Pérez-Rosas, V., Kleinberg, B., Lefevre, A., & Mihalcea, R. (2018, August). Automatic Detection of Fake News. In Proceedings of the 27th International Conference on Computational Linguistics (pp. 3391-3401). https://aclanthology.org/C18-1287
Pomfret, G. (2006). Mountaineering adventure tourists: a conceptual framework for research. Tourism Management, 27(1), 113-123. https://doi.org/10.1016/j.tourman.2004.08.003
Próchniak, P. (2020). Coping with stress and pain in hard and soft adventure mountain athletes. Roczniki Psychologiczne, 23(2), 153-172.
Rantala, O., Hallikainen, V., Ilola, H., & Tuulentie, S. (2018). The softening of adventure tourism. Scandinavian Journal of Hospitality and Tourism, 18(4), 343-361. https://doi.org/10.1080/15022250.2018.1522725
Rickly, J. M., & Vidon, E. S. (2017). Contesting authentic practice and ethical authority in adventure tourism. Journal of Sustainable Tourism, 25(10), 1418-1433. https://doi.org/10.1080/09669582.2017.1284856
Rotgans, J. I. (2015). Validation study of a general subject-matter interest measure: The Individual Interest Questionnaire (IIQ). Health Professions Education, 1(1), 67-75. https://doi.org/10.1016/j.hpe.2015.11.009
Schank, R. C. (1978). Interestingness: Controlling inferences. Yale University, New Haven , Connecticut Department of Computer Science. ADA062840.pdf (dtic.mil)
Scherer, K.R. (2005). What are emotions? And how can they be measured? Social Science Information, 44(4), 695-729. https://doi.org/10.1177/0539018405058216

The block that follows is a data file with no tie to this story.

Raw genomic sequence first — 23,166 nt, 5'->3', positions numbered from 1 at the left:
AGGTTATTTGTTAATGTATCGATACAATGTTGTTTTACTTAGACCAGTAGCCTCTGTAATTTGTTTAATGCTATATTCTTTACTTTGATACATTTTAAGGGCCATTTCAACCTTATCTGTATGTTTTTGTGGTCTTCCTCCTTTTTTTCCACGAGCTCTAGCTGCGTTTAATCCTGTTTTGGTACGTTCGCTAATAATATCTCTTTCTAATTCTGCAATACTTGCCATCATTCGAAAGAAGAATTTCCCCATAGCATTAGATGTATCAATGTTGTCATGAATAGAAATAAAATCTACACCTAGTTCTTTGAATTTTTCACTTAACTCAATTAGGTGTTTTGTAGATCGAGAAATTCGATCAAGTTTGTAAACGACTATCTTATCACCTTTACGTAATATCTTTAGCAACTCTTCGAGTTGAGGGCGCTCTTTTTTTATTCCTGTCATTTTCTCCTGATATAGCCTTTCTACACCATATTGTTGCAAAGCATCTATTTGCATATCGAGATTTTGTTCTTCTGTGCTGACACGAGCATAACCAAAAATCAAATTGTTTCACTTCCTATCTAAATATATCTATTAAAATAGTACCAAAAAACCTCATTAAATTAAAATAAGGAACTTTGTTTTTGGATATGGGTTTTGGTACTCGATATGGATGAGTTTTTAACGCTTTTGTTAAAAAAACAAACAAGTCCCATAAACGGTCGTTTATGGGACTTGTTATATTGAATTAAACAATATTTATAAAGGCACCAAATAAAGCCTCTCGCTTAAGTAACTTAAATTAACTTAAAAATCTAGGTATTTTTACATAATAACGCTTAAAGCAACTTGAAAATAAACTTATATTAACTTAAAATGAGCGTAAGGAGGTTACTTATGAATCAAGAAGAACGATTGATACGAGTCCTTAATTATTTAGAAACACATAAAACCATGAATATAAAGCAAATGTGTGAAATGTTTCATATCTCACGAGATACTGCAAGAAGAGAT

Silvia, P. J. (2006). Exploring the psychology of interest. Oxford University Press.
Silvia, P. J. (2008). Interest—The curious emotion. Current Directions in Psychological Science, 17(1), 57-60. https://doi.org/10.1111/j.1467-8721.2008.00548.x
Swarbrooke, J., Beard, C., Leckie, S., & Pomfret, G. (2003). Adventure tourism: The new frontier. Routledge.
Tamilchelvi, P. N., & Senthilnathan, S. (2013). Information literacy for lifelong learning. Conflux Journal of Education, 1(2), 27-30.
Thorsteinsen, K., & Vittersø, J. (2018). Striving for wellbeing: The different roles of hedonia and eudaimonia in goal pursuit and goal achievement. International Journal of Wellbeing, 8(2). DOI: https://doi.org/10.5502/ijw.v8i2.733
Towhidnejad, M., Kestler, C., Jafer, S., & Nicholas, V. (2014, October 22-25). Introducing computational thinking through stealth teaching. In 2014 IEEE Frontiers in Education Conference (FIE) Proceedings (pp. 1-7). IEEE
Vittersø, J. (2016). The most important idea in the world: An introduction. In J. Vittersø (ed.) Handbook of eudaimonic well-being. International handbooks of quality-of-life (1-24). Springer, Cham. https://doi.org/10.1007/978-3-319-42445-3_1
Vosoughi, S., Roy, D., & Aral, S. (2018). The spread of true and false news online. Science, 359(6380), 1146-1151. https://doi.org/10.1126/science.aap9559
Walton, G. (2017). Information literacy is a subversive activity: developing a research-based theory of information discernment. Journal of Information Literacy, 11(1). https://doi.org/10.11645/11.1.2188
Zhou, X., & Zafarani, R. (2021). A survey of fake news: Fundamental theories, detection methods, and opportunities. ACM Computing Surveys (CSUR), 53(5), 1-40. https://doi.org/10.1145/3395046
How to Cite
Copyright (c) 2022 Tove I. Dahl
This work is licensed under a Creative Commons Attribution-NonCommercial 4.0 International License.